As a New Zealander I am familiar with the notion of cooking food in an earth oven known as a hangi: this is a traditional Maori way of cooking, however not one undertaken on a daily basis these days. It is usually reserved for special events - so special I can't remember the last time I had one.
The short version of a very long process is: dig a pit, light a fire in the bottom of the pit, pile rocks on the fire, when the fire burns down and the rocks are hot splash in a bit of water, put in baskets of the food to be cooked, more water to create steam, cover with cloths/sacks then mound up the soil. and wait 3-4 hours.
In other areas of the Pacific there are similar methods of cooking, but I am rather surprised to find myself in the desert of the Middle East watching a Bedouin tribesman lay down what is essentially a hangi. In sand.
The difference is it is set in a metal container, kind of like a big, deep Dutch Oven, which speeds up the cooking time considerably.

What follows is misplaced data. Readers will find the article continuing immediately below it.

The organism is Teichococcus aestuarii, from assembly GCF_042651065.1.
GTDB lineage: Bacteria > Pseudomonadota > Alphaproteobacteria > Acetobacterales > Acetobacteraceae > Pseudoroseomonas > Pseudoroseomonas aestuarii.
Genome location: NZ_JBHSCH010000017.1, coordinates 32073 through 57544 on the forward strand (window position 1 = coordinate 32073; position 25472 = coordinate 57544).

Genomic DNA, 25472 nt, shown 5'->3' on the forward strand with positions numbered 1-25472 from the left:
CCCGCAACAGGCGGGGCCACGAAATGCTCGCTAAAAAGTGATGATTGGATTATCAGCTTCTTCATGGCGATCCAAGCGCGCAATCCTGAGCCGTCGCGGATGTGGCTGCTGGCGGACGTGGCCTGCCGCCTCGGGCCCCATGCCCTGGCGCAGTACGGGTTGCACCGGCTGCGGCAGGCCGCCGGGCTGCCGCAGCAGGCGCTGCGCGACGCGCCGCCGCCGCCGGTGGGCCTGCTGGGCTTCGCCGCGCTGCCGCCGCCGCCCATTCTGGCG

Oh, and it tastes waaaaayyyyy better! Sensational in fact: the chicken is tender and juicy, the lamb falls off the bone. There is none of the damp earth/sack taste you sometimes get in a hangi, as both the sealed container and the sand (as opposed to earth) prevent that.
The accompaniments include all the usual suspects that comprise a delicious mezze.
|the final reveal - photo Trevor Jones|
|the mezze platter, our first night's dinner, this was followed by a meat course|
The flat breads are always freshly baked and delicious. In the desert a Bedouin woman who could be 16 or 60 - even her eyes are barely visible - makes us glorious markook.